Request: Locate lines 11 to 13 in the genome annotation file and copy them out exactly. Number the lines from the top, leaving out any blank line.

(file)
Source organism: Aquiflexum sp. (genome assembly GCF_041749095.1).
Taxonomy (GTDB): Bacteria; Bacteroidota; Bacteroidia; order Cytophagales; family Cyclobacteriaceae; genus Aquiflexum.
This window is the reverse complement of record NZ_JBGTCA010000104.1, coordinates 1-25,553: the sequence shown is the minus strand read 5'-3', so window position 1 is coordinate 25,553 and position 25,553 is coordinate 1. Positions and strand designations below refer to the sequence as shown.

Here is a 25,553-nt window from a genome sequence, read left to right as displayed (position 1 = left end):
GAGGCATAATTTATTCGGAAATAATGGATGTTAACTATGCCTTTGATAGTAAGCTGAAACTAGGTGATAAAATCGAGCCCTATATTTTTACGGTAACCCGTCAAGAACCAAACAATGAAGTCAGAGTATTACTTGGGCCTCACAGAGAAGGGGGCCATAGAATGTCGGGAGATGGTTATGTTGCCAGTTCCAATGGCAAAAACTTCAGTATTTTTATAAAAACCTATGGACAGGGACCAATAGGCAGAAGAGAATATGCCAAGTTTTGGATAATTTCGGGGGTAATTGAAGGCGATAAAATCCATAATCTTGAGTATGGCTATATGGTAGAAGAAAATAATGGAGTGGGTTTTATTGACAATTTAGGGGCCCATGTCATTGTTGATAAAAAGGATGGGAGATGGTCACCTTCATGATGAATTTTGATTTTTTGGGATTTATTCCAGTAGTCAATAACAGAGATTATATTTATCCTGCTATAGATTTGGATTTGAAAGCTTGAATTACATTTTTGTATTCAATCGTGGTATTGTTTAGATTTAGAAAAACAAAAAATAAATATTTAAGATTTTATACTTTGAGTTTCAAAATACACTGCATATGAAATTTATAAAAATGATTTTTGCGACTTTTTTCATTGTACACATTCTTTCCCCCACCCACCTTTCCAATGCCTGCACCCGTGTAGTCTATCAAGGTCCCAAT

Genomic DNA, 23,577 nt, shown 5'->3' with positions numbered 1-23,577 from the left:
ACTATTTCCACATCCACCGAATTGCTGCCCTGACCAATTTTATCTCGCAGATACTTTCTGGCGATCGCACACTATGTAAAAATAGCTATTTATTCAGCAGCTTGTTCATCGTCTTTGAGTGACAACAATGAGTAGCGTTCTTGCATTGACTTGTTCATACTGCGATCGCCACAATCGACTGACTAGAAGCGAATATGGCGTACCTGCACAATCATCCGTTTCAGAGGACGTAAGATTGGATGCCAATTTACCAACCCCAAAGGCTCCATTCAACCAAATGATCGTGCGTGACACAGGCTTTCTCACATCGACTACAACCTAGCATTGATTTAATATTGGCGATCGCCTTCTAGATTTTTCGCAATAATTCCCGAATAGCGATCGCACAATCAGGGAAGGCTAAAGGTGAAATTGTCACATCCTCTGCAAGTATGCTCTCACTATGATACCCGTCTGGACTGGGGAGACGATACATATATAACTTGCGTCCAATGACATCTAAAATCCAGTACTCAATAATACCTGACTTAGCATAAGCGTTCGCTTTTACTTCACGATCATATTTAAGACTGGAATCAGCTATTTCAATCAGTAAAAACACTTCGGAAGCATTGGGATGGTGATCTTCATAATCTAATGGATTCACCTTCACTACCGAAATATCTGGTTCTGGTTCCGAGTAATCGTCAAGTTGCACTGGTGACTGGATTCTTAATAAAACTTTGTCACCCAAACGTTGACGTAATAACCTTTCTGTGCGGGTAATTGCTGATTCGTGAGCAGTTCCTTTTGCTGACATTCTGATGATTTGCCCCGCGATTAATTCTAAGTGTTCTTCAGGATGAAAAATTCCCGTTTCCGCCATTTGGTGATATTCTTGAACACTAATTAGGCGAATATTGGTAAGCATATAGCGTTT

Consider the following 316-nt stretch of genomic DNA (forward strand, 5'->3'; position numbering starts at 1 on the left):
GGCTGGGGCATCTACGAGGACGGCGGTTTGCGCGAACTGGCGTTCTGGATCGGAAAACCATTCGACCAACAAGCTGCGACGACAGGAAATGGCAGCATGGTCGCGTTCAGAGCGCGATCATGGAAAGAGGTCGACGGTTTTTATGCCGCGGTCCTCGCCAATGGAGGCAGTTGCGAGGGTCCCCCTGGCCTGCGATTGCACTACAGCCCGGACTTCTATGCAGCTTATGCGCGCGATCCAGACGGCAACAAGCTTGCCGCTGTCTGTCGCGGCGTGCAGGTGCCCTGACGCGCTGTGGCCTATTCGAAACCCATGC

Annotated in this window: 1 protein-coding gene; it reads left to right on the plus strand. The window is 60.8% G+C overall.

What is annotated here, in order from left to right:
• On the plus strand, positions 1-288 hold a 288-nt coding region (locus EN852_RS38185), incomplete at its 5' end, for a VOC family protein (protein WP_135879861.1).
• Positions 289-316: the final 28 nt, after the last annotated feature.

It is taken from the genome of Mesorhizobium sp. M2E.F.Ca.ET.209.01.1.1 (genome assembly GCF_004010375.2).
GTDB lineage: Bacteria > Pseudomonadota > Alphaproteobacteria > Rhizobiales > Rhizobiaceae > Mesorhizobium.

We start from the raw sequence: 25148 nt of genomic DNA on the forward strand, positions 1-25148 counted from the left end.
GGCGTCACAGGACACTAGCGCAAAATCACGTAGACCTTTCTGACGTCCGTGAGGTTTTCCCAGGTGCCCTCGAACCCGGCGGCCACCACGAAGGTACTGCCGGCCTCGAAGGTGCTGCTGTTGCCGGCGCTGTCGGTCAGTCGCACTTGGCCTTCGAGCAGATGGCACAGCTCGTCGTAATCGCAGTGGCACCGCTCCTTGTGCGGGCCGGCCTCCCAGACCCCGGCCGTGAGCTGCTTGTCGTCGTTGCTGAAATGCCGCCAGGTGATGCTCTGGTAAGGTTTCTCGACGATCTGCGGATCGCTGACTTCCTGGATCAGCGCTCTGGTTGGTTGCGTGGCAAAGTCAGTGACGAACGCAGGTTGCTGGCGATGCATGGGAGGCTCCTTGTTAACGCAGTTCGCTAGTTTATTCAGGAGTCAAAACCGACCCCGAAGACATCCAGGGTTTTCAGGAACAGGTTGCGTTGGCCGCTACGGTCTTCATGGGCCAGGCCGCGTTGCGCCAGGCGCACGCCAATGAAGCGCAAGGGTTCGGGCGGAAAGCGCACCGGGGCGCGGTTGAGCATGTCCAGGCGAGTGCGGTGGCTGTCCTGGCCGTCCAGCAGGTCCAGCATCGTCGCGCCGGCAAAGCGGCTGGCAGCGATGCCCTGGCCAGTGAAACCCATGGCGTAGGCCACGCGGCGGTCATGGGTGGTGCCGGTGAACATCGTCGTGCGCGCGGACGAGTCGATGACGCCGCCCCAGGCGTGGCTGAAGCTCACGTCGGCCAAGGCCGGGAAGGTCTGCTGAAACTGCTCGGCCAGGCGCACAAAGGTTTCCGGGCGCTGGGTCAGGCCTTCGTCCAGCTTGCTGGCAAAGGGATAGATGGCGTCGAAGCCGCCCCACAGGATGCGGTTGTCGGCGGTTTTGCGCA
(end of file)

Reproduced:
What is annotated here, in order from left to right:
• On the plus strand, positions 1-288 hold a 288-nt coding region (locus EN852_RS38185), incomplete at its 5' end, for a VOC family protein (protein WP_135879861.1).
• Positions 289-316: the final 28 nt, after the last annotated feature.